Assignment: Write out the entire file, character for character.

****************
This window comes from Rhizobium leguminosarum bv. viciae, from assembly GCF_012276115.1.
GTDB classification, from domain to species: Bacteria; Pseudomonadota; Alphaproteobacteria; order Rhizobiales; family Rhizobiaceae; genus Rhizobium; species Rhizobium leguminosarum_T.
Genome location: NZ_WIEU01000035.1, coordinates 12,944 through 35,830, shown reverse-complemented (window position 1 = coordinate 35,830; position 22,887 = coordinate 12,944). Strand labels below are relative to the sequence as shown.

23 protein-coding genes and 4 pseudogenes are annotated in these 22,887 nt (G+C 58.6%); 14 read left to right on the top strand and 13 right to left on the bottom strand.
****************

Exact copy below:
This window comes from Rhizobium leguminosarum bv. viciae, from assembly GCF_012276115.1.
GTDB classification, from domain to species: Bacteria; Pseudomonadota; Alphaproteobacteria; order Rhizobiales; family Rhizobiaceae; genus Rhizobium; species Rhizobium leguminosarum_T.
Genome location: NZ_WIEU01000035.1, coordinates 12,944 through 35,830, shown reverse-complemented (window position 1 = coordinate 35,830; position 22,887 = coordinate 12,944). Strand labels below are relative to the sequence as shown.

23 protein-coding genes and 4 pseudogenes are annotated in these 22,887 nt (G+C 58.6%); 14 read left to right on the top strand and 13 right to left on the bottom strand.